By David Coppedge

Single molecule of electron transfer protein cytochrome b562 bound between two gold electrode surfaces.

A remarkable finding at the single-molecule level shows a protein can conduct a large amount of electricity.

press release from the University of Cardiff describes how researchers isolated a single protein molecule and measured the passage of a current when placed between electrodes.  This could represent a fundamental property of proteins that might explain their function.  Two collaborators at the university said, “The highly conducting nature of this protein was a surprise and the result raises questions about the fundamental nature of electron transfer in proteins.”  Could it be that proteins operate as transistors?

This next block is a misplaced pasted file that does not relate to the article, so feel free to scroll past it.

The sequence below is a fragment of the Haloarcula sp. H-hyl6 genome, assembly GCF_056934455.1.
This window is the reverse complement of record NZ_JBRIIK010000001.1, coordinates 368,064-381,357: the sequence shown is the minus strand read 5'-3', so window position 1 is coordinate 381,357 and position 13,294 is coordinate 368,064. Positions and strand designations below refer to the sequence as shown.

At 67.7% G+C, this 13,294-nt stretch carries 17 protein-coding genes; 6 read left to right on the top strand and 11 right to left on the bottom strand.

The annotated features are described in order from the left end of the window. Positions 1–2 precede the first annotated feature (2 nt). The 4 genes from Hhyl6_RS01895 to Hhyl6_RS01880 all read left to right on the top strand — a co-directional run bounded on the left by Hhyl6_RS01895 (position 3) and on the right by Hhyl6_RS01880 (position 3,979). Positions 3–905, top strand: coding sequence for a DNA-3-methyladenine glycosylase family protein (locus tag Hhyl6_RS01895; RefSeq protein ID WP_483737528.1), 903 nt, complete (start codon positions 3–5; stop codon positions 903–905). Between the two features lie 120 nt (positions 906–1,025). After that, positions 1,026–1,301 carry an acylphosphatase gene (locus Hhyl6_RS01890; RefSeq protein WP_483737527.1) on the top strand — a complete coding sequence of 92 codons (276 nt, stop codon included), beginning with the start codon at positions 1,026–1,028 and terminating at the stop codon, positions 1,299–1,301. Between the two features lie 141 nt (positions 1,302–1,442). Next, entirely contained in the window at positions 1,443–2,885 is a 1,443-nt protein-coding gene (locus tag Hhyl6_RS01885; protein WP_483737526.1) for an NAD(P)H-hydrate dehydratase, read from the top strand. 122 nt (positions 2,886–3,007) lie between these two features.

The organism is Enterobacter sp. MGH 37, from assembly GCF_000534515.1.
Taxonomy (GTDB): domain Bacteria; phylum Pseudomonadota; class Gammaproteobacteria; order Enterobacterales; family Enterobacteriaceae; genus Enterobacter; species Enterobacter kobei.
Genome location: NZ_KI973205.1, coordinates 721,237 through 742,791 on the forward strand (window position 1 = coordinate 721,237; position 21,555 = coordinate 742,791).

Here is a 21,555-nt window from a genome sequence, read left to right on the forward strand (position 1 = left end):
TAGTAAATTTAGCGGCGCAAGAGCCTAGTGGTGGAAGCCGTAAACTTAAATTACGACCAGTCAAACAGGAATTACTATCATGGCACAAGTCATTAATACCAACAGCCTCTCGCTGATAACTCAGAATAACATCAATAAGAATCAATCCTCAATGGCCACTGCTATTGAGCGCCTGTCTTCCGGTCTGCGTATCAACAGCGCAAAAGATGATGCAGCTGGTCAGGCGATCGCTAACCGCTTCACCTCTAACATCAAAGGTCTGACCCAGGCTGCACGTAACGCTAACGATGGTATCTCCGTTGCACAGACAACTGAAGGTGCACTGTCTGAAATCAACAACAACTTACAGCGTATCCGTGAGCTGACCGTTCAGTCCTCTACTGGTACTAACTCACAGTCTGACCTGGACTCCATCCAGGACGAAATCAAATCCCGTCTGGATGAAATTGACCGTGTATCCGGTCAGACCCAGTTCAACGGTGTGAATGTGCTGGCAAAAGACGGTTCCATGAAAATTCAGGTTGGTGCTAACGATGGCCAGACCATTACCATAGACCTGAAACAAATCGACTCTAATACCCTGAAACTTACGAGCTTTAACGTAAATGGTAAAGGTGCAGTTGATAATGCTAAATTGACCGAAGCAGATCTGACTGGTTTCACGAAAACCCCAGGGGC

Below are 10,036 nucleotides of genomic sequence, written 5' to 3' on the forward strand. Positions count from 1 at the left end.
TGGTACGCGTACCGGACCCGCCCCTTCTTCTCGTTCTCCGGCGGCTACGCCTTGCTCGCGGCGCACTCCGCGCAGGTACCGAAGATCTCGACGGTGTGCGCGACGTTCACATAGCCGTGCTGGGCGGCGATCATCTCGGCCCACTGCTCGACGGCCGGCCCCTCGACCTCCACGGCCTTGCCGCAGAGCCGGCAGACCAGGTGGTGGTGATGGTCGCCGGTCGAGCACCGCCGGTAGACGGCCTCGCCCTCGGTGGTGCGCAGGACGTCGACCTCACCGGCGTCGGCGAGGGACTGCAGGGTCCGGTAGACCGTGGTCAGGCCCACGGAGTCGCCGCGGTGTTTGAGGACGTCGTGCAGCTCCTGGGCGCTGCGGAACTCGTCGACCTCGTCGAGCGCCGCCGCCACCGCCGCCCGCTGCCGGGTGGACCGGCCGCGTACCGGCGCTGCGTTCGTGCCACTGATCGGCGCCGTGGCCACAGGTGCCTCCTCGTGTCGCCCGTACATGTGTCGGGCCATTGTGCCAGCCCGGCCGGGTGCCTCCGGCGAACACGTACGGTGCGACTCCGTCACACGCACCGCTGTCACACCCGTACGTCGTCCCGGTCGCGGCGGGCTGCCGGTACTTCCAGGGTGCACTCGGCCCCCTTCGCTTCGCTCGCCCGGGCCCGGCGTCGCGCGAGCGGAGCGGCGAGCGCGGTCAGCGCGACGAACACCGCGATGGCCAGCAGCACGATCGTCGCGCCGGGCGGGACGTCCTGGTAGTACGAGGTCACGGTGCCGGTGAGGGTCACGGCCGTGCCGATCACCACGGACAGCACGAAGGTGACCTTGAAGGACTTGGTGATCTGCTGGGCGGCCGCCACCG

The team showed that the protein could carry large currents, equivalent to a human hair carrying one amp. The team also discovered that current flow could be regulated in much the same way as transistors, the tiny devices driving computers and smartphones, work but on a smaller scale: the proteins are only a quarter of the size of current silicon based transistors.

The finding represents a leap forward in measurement at the nano scale.  “Prior to this work, measurement of millions, if not billions of proteins was only possible, so losing crucial details of how an individual molecule functions.” The team used scanning tunneling microscopy (STM) to read the electronics of a single molecule of cytochrome b562, a protein just 5 nanometers (billions of a meter) long….

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